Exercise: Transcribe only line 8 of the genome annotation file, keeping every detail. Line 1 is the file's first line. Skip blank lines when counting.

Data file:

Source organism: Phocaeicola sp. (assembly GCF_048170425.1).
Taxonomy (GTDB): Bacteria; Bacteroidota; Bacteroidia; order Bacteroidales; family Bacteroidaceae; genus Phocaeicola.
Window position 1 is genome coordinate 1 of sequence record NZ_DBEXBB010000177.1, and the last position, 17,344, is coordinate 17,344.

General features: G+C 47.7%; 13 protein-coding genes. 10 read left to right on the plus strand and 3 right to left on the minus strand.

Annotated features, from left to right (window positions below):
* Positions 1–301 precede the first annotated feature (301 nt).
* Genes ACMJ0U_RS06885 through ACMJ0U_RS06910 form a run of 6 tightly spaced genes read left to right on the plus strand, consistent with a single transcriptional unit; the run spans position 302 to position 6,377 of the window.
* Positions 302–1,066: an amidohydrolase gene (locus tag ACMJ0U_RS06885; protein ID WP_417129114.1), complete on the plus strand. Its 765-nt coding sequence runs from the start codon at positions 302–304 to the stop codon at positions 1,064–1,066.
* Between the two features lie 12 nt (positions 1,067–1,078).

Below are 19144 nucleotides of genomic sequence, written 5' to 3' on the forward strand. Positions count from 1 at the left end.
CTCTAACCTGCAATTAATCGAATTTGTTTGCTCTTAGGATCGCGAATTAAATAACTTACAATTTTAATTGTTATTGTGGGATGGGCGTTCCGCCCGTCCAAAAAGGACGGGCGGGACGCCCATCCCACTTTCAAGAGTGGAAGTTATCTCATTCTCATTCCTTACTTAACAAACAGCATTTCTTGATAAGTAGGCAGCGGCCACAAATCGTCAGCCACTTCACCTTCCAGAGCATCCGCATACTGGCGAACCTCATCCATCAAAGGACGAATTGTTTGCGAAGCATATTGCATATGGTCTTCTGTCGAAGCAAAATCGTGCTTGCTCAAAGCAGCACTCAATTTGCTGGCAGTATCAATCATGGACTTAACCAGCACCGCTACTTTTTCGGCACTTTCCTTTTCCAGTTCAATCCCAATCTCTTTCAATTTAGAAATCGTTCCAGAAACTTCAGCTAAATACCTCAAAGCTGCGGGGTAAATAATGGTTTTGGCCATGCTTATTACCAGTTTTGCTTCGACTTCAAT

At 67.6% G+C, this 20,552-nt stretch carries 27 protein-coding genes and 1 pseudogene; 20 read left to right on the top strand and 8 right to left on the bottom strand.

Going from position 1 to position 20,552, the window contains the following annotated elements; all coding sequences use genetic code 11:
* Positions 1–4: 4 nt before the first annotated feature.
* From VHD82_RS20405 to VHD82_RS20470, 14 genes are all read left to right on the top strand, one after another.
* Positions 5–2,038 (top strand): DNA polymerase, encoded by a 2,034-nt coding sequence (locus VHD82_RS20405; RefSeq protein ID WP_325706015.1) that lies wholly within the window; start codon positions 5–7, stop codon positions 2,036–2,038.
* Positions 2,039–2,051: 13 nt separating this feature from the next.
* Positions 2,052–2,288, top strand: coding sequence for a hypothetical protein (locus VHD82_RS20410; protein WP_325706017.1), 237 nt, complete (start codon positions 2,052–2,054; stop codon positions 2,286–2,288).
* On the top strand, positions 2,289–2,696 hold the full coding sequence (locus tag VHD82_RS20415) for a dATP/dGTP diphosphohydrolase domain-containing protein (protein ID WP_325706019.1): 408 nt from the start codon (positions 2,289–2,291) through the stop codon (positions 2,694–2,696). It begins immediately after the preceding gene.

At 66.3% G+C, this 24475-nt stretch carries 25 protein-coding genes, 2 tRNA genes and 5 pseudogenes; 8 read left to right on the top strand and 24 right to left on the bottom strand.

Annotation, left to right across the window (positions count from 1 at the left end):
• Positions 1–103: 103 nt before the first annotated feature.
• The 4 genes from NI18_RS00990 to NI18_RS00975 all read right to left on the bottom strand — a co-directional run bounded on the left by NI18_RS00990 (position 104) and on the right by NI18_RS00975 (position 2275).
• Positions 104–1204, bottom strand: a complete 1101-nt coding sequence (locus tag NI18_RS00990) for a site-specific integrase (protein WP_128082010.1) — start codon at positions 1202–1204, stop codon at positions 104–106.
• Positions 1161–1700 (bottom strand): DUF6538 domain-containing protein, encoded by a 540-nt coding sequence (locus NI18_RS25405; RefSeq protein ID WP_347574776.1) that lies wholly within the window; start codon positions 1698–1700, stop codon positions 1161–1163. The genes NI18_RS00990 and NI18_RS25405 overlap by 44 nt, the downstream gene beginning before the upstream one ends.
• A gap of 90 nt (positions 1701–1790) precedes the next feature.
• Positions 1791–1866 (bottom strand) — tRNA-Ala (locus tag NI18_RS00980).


* Positions 302–1,066: an amidohydrolase gene (locus tag ACMJ0U_RS06885; protein ID WP_417129114.1), complete on the plus strand. Its 765-nt coding sequence runs from the start codon at positions 302–304 to the stop codon at positions 1,064–1,066.